According to actual conditions a single or more subroutines may be omitted but if this is done the required hygienic level must be assured. A few examples are mentioned in 7.4
The management of the meat plant has to plan how often the cleaning programme must be carried out. A thorough cleaning programme has to be carried out at least once a day and eventually a reduced cleaning programme could be carried out before the type of process is changed during the day.
Cleaning requirements may be reduced if the discipline concerning cleaning during processing is at a high level.
The best hygiene standard will be reached:
if the processing is planned in a way which ensures minimal contamination of animals, meat, surfaces and personnel
if the discipline concerning clearing and hygiene during processing is good
if the cleaning programme is well planned and well done.
The cleaning programme will be set up according to local conditions and a few examples are given below.
Example no. 1
Conditions: Open slaughterplace in a dry and sunny climate. Restricted or no water supplies are available. The surfaces (floors, tables etc.) must be scraped clean for all waste and soil (see Fig. 10).
Fig. 10. Open slaughterhouse. (Photo by S. Gade Christensen)
If no water supplies are available, the surfaces, knives and hand tools will be sundried.
If water supplies are available but restricted, water must be reserved for cleaning of knives and hand tools and for hand washing. The surfaces will be scraped and sundried.
If water supplies are available in amounts allowing rinsing of surfaces these must be scraped, rinsed and sundried. The knives and hand tools must be cleaned with detergent and rinsed.
If water supplies are available in reduced amounts the cleaning programme may consist of:
scraping off solid waste with shovels and/or sweeping with brooms
prerinsing with cold water
manual washing with cold or lukewarm water/detergent
rinsing with cold water
sundrying of surfaces or disinfection with hypochlorite
Example no. 2
Conditions: Slaughterhouse in a sunny climate. The buildings are open in construction and may or may not be roofed. The supplies of energy and water are restricted. Figs. 11 and 12 show slaughterhouses of open construction.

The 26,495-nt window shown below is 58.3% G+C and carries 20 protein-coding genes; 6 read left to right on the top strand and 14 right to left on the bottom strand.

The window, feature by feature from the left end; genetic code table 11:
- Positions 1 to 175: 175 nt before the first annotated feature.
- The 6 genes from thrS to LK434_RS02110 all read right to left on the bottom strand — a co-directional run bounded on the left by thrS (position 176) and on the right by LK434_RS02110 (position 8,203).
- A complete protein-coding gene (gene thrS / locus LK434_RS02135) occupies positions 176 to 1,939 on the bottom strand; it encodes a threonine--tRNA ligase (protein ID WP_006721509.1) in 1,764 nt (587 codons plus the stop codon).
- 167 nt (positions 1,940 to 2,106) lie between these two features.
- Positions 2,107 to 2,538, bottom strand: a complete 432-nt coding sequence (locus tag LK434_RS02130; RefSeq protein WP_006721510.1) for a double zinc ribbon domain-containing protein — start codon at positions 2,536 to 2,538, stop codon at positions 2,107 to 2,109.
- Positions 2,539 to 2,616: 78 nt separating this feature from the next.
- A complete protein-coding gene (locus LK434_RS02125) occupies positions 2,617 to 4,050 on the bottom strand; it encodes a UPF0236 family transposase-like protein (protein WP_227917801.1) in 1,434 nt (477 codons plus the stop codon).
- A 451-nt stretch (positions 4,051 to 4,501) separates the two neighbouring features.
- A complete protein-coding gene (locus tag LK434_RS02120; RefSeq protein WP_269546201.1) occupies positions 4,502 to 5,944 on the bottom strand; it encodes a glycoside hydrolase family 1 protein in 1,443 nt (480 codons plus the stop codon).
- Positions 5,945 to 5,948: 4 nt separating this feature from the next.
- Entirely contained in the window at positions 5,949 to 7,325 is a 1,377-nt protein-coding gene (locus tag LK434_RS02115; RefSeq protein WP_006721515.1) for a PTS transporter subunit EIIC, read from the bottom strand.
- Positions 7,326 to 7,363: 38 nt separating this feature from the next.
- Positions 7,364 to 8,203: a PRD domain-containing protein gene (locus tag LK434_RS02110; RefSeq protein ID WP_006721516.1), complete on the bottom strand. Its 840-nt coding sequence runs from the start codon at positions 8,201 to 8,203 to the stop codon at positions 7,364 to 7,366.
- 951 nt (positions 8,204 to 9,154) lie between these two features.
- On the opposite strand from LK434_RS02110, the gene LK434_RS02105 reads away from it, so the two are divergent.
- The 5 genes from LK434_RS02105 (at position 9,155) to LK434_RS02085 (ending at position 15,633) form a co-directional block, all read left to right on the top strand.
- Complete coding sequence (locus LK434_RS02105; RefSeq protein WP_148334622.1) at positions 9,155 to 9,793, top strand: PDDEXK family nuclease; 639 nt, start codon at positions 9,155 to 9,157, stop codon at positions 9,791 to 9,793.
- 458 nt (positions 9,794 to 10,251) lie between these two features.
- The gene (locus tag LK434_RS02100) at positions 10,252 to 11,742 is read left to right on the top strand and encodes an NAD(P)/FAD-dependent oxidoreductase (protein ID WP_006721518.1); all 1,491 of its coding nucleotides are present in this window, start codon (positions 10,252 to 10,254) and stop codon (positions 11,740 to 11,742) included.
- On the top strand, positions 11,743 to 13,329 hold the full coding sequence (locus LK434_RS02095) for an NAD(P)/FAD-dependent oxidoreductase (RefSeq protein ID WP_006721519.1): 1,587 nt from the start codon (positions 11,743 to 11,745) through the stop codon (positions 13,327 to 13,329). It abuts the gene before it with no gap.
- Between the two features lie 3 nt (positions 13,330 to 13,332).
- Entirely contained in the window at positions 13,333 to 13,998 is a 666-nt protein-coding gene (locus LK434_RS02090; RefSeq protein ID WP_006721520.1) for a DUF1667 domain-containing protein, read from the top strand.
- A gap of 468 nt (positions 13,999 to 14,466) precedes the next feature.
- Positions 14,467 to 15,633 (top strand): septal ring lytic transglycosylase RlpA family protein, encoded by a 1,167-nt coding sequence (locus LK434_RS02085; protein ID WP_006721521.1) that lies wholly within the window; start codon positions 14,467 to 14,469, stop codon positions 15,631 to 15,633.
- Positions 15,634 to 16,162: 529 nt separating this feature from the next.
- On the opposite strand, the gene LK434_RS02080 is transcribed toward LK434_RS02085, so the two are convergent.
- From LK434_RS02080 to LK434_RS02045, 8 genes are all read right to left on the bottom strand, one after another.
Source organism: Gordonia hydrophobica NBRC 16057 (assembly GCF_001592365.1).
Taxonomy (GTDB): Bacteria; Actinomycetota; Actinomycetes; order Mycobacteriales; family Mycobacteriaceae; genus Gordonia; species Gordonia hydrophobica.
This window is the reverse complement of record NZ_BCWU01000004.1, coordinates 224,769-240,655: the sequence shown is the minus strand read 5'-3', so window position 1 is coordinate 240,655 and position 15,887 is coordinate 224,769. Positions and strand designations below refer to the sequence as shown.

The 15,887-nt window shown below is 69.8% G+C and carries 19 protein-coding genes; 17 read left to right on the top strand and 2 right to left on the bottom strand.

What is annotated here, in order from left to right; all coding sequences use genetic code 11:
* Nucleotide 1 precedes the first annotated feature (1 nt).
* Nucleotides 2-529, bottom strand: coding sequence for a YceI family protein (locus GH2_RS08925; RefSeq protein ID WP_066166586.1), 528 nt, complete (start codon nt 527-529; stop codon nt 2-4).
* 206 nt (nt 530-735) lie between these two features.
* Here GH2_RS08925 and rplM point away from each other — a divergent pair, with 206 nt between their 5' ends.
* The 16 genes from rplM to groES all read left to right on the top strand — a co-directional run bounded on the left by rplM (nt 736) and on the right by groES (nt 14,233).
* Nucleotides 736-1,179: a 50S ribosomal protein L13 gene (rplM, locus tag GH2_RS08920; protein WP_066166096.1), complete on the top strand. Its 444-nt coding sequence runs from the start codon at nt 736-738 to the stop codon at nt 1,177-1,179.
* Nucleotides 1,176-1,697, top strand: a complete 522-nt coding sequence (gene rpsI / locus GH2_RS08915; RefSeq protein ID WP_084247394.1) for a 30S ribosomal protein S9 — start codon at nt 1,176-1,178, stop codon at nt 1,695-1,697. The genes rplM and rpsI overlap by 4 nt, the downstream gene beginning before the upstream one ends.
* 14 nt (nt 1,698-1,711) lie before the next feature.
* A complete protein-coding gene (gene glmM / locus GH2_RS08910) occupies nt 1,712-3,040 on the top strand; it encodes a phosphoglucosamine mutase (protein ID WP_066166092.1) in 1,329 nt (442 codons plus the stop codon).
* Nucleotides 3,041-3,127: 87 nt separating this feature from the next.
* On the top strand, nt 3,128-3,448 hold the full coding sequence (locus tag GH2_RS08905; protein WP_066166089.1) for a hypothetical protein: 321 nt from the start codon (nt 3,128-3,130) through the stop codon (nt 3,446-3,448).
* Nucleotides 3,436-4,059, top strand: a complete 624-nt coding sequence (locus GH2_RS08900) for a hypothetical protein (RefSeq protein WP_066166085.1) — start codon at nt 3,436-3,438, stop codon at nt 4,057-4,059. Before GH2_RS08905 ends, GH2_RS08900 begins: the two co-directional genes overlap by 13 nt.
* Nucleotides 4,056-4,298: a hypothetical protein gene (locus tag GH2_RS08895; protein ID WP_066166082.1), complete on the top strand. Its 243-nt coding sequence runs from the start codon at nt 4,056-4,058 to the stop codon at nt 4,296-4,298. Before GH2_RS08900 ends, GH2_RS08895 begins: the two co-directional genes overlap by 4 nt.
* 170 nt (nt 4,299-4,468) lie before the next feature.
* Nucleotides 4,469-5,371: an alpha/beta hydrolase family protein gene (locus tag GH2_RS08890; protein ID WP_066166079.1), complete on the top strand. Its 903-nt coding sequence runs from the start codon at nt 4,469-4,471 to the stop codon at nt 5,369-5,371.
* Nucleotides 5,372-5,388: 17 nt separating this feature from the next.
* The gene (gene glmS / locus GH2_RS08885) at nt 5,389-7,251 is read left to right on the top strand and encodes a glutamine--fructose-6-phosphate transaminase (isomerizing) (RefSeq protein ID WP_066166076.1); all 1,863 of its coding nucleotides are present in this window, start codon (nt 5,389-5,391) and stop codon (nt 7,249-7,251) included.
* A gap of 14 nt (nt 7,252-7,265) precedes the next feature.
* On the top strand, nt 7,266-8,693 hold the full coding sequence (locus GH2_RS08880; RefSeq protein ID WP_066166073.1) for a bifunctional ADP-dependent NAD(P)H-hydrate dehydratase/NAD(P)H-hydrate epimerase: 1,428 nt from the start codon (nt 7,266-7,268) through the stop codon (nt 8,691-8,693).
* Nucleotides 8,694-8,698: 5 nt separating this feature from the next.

Fig. 11. Slaughterhouse of open construction, but roofed. (Photo by S. Gade Christensen)
Fig. 12. Slaughterhouse of open construction, showing arrangements for hoisting. (Photo by S. Gade Christensen).
Available water must be reserved for cleaning of knives and hand tools and handwashing.
If more water is available but in a restricted amount, the cleaning programme may consist of:
removing solid waste from surfaces by scraping with shovels and/or sweeping with brooms etc.
manual cleaning (with brushes and cold/lukewarm water/ detergent using the two-pail system)
rinsing with clean water - if possible
drying of surfaces or disinfection with hypochlorite
It is important that the detergents used for cleaning do not leave unwanted residues on surfaces when the water amount for rinsing purposes is restricted. The detergent must be chosen with care to avoid unwanted residues. Alternatively the working up can be done with clean water.
Example no. 3
Conditions: Slaughterhouse in a temperate climate. The buildings are constructed to protect against different climatic conditions.
Sufficient energy and water supplies are available.
The cleaning programme may consist of:
removing solid waste from surfaces using brooms and shovels
prerinsing with cold water using a low pressure cleaner (20 bar)
application of detergent (dosage according to suppliers' instructions) using a low pressure cleaner with an injector for intake of water, detergent and air. Water temperature 55°C. Pressure 5 bar
rinsing with warm water (40°C) using a low pressure cleaner (20–30 bar)
disinfection with 200 ppm chlorine using a garden spray
post rinsing with water of potable quality using a low pressure cleaner
Referring to 7.1 and 7.4 there may be a difference between the ideal and the practical cleaning programme due to actual conditions.
The ideal cleaning programme has evolved in developed countries where water and energy supplies normally are available in sufficient amounts. However, even here, the actual cleaning programme will still differ - often very much - from the ideal cleaning programme, because of:
insufficient management and education concerning cleaning,
a practical programme which may differ from the proposed programme due to local conditions
Practical programmes may be developed for use in developing countries which may differ totally from the ideal cleaning programme. Nevertheless, the practical programme may give better hygienic results than an ideal cleaning programme due to local conditions.